Ensure your documents can be heard, by those who can't see.
It is one of the most important tools for making information easy to understand. It can also become part of the reason why some information cannot be understood. Here are some of the most common types of document spaces, and what they can mean from an accessibility standpoint.
Single line spacing
The most common ‘default’ spacing. Single line spacing is often used for content-heavy documents and where space is at a premium. This is also regularly paired with smaller font sizes, again to maximise the amount of information that can be displayed in a small space.
For people with low vision or those with print disabilities, small text positioned close together can become a nightmare to try and read. It is recommended that all information have a 1.5 line spacing with a minimum of 12pt font, or as close to this as is reasonable for the space and format.
Soft and hard returns
Soft returns or line breaks create a visual move to the next line without registering a ‘return’ character between the two lines. This is often used for visual formatting and to keep content together without creating a new paragraph. Problems with accessibility arise when the line break is done without a space after the last word, leading to the last word on a line running into the first word of the next line without any registered space between them.
Hard returns create a larger space, and begin a new block of text or paragraph. However unlike a soft return, this is a registered character that is read out by a screen reader. As such, an additional hard return used to create space will be read out as ‘blank’.
Leading and Kerning (Character spacing)
Designers often tweak the space between words and characters to enable font sizes to remain as required and still fit more content onto a line or avoid orphan characters or words. However, tight spacing between characters can make things difficult for people with low vision or other print difficulties. It also has the potential of being mis-interpreted by a screen reader as missing characters. Letters such as ‘f’ and ‘l’ close together can be recognised as a capital ‘A’, or two ‘v’s very quickly become a ‘w’ and vise versa.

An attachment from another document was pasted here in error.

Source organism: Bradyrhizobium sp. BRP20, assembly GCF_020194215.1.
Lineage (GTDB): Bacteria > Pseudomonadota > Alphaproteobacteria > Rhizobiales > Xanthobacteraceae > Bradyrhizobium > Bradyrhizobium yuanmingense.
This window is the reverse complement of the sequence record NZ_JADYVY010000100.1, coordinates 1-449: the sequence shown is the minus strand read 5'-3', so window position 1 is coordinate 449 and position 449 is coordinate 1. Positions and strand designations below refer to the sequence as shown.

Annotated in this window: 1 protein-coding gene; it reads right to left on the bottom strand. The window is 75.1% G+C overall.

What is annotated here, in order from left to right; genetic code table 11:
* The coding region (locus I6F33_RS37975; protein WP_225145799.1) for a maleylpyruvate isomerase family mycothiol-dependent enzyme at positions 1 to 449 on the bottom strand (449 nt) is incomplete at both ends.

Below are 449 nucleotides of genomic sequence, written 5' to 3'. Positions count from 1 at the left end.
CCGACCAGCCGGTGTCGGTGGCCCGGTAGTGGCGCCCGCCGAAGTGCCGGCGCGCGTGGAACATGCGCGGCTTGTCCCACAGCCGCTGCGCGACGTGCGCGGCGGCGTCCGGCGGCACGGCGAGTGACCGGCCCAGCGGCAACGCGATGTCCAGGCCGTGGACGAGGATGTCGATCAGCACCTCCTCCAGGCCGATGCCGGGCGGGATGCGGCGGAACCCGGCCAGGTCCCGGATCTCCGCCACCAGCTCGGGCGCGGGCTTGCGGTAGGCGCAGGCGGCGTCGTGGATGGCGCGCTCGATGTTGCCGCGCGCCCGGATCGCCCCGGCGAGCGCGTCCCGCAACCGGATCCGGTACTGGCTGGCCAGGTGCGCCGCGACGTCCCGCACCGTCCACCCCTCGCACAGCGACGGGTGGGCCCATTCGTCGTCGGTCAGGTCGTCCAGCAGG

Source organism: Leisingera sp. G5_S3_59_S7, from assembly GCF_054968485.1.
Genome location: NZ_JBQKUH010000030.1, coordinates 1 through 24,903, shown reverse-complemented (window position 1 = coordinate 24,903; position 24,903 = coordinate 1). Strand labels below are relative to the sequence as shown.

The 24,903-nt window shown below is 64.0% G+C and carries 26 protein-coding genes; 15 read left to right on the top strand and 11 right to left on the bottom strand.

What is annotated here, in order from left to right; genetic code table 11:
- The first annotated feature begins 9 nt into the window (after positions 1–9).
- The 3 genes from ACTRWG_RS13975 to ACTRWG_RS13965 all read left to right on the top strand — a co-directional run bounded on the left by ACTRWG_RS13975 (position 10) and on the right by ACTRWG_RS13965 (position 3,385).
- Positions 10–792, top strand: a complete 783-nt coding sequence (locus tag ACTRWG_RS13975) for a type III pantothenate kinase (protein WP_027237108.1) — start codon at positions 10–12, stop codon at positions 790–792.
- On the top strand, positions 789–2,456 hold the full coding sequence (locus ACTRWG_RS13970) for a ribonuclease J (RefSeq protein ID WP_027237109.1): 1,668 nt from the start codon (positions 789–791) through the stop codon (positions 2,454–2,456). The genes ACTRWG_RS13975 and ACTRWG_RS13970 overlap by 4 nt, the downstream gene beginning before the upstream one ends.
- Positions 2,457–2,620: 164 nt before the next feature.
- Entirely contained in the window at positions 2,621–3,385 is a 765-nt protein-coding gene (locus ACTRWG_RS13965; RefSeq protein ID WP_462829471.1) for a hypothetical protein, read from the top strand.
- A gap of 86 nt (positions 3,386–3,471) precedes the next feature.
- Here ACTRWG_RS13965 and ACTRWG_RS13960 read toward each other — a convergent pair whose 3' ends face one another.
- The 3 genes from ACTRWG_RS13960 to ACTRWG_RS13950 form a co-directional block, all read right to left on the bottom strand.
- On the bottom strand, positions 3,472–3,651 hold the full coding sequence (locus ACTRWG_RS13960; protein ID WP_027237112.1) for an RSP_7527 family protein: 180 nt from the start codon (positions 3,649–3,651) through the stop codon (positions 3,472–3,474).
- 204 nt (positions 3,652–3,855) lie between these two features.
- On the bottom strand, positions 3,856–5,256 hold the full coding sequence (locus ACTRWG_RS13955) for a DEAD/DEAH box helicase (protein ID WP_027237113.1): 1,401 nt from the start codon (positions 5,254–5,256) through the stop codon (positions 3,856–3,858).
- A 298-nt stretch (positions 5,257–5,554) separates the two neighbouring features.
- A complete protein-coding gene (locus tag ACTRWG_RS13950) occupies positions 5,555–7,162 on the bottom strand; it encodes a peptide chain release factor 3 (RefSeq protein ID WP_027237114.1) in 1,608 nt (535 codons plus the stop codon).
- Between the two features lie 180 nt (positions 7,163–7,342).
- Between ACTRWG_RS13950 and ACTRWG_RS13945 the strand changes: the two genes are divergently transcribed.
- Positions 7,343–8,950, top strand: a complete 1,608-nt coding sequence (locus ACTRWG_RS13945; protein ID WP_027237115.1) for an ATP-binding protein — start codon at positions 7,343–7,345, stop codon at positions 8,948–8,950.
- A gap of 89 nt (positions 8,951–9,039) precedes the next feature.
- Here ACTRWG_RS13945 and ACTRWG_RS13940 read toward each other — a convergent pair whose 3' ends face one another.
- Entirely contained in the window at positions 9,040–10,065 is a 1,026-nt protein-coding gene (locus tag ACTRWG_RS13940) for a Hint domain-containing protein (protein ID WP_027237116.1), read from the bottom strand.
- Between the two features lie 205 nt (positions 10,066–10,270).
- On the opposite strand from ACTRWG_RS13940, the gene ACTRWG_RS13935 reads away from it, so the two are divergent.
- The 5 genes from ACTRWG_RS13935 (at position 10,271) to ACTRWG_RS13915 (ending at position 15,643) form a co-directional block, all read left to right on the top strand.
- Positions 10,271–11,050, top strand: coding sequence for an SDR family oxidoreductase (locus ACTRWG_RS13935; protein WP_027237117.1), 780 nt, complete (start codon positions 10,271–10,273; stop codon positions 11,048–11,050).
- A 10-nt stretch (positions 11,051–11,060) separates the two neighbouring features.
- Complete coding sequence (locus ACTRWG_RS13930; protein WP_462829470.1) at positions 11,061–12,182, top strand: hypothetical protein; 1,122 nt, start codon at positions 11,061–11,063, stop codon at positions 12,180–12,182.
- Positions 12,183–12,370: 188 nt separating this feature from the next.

Often in busy formats such as newspapers and magazines, content will be justified so that it all sits in one block. The problem with this is that it visually creates a river of space that is difficult to follow, but digitally there is the potential that a screen reader will not recognise the spaces as single character spaces. Imagine trying to read an entire paragraph without a single space between any words.
There are countless things in a document that can impact accessibility. The team at Tagged PDF look through hundreds of pages of content on a daily basis, and are more than happy to offer some guidance on use of space or any other questions you may have.
For more tailored design techniques, check out our Accessible Design Training to ensure the documents you create are as accessible as possible from the beginning.